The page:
Roundabout 1.23.18

Next Meeting

Debra Morrow, executive director of Middle Way House, will speak in the Frangipani Room. She is a magna cum laude graduate of Indiana State University with a degree in criminal justice. Prior to her appointment as executive director last year, she served as community service coordinator at Middle Way House for seven years. She previously worked with incarcerated women at New Leaf-New Life.


This Week’s News

Four Paul Harris Fellows inducted

President Mike Baker, at right, recognized four new Paul Harris Fellows for their community service and financial support to Rotary. Honored for their “investment into the ideal of goodwill, peace and understanding” were, from left, David Meyer, Rex Hillery, Martha Foster, and Earon Davis.

Snyder honored

President-elect Loren Snyder has been recognized by On Wall Street’s “Top 40 Advisors under 40,” an annual listing sponsored by the Investments and Wealth Institute. He was listed as No. 23. The third-generation Rotarian was twice president of Franklin Rotary and will serve as the president of our club during 2018-19.

Rotary Scholar update

Before the start of this week’s luncheon, Carla Basore, the mother of former Rotary Ambassadorial Scholar Matt Basore, stopped by to share news with Jim Bright.

In March 2017, Matt joined the Mayo Clinic as a graphic designer. Before that he worked as a graphic designer in Taiwan and in the Boston area.

After graduating from IU in 2011, Matt applied for and received a $25,000 Rotary Ambassadorial Scholarship to study one year at the University of Glasgow, Scotland. His mother said Matt remains grateful for the opportunity Rotarians made possible.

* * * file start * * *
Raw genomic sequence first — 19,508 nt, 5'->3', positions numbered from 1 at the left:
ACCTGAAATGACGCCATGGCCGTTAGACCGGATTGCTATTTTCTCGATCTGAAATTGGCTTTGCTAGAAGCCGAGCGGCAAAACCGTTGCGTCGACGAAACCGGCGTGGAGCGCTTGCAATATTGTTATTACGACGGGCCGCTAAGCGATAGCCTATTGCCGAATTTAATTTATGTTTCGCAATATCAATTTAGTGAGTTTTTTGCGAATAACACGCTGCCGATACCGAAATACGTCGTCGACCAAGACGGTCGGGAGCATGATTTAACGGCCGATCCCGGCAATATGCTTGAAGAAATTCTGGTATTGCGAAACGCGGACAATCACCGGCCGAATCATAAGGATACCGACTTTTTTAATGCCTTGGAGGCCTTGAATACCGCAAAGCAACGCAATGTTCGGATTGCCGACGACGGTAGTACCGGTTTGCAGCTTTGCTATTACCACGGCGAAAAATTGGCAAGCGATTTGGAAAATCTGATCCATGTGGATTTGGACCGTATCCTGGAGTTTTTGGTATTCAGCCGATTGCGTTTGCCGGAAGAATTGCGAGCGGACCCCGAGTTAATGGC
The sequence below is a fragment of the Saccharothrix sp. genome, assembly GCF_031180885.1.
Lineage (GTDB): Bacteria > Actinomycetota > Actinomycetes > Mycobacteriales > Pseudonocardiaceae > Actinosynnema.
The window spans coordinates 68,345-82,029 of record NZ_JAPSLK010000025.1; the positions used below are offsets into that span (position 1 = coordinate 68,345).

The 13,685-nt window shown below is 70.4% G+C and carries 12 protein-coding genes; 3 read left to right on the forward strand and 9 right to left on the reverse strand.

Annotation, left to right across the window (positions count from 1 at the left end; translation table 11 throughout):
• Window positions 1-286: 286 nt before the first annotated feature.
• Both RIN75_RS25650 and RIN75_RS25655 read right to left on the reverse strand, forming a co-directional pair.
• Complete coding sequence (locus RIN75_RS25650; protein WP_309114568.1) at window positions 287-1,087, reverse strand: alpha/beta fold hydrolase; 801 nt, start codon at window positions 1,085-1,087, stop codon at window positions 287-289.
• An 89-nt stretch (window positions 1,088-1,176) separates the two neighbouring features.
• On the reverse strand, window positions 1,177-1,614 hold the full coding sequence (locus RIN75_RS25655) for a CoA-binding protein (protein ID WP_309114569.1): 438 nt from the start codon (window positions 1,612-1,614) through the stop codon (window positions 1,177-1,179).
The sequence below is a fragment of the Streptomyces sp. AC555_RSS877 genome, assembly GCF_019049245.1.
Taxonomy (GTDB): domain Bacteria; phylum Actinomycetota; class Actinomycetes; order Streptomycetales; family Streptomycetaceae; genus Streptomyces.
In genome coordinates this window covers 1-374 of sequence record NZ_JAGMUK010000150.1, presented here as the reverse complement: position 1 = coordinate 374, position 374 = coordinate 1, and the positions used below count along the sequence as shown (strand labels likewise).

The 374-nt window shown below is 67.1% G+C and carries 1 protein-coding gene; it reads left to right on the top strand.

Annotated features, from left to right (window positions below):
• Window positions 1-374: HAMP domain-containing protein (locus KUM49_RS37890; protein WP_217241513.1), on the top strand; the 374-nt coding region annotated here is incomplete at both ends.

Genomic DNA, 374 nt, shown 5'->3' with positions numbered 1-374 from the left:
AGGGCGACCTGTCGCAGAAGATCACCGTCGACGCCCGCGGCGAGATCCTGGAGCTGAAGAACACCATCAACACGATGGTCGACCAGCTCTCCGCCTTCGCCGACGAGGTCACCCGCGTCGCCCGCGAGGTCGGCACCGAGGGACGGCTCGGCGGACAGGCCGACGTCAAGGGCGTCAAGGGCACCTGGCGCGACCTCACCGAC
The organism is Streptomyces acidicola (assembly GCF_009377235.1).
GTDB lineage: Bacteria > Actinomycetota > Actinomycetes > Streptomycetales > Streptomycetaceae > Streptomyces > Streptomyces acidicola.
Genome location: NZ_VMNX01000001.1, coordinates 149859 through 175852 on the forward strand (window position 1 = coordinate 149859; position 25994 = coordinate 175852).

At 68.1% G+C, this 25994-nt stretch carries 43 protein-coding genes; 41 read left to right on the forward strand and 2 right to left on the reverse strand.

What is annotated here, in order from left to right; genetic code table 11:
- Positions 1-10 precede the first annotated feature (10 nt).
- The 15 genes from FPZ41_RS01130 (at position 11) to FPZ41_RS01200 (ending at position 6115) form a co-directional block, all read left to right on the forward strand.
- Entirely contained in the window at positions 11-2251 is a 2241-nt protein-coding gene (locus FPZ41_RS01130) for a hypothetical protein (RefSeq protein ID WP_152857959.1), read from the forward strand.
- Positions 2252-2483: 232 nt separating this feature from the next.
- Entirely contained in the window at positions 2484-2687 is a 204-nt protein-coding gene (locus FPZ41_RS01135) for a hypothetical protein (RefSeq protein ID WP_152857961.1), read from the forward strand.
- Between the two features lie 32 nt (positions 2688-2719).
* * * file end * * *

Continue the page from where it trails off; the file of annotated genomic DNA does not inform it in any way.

The Jan. 23 program

Michael Shermis introduced our speaker, Dayna Thompson, shown above with John Sander, who works in Alzheimer’s resource service for IU Health Bloomington. Her presentation was informative, energetic and above all, realistic.

She noted the widespread reach of Alzheimer’s: 1,759 people in Monroe County; 110,000 in Indiana; 5.3 million in the United States. She talked about how a diagnosis of the disease affects the entire family and has major impact on caregivers. She noted caregivers for these patients have the same psychosocial biomedical risk factors as cigarette smokers, and that 30 to 40 percent of caregivers die before their patients.

She explained that dementia is an umbrella term for diseases of the brain, and that Alzheimer’s falls under this umbrella. Half of those who receive a dementia diagnosis have Alzheimer’s.

She explained how the disease progresses during the typical two-to-20 year cycle. It affects the frontal lobe, which controls organization, judgment and impulse control; the left and right temporal lobes, which are centers for language but for also storing what she called “forbidden language” such as swearing; the occipital lobe, which involves vision; the hippocampus, where the disease starts; and the amygdala, which includes the fright, flight or fright reaction. The progression adds up to this, she said: the changes lead to actions that are out of character for the person before the disease began to take hold.

She said no one really knows what causes Alzheimer’s. There is a hereditary component that makes getting the disease more likely but doesn’t represent a one-to-one correlation. Medicines can “freeze” patients in a particular condition, but nothing can truly slow down the disease from progressing.


Our Jan. 23 Meeting

President Mike Baker led the meeting. Susie Graham was our greeter, and Glenda Murray led the Pledge of Allegiance and gave the reflection. Glenda summarized what she’d learned about the 100 presidents of our club – 99 past presidents and Mike Baker. Among the facts was that 13 of the 50 charter members served as president, the last being Walter Woodburn in 1956-57.

David Meyer introduced four guests: Matthew Stephens and Melissa Stone were guests of Jim Bright; John Sander was the guest of Tim Jessen; and Jim Capshew was the guest of Kyla Cox Deckard.



Sally Gaskill, Jan. 22.

Bob Gutmann, Jan. 26.

Leslie Green, Jan. 27.


Bob Zaltsberg, Reporter

Charlie Osborne, Photographer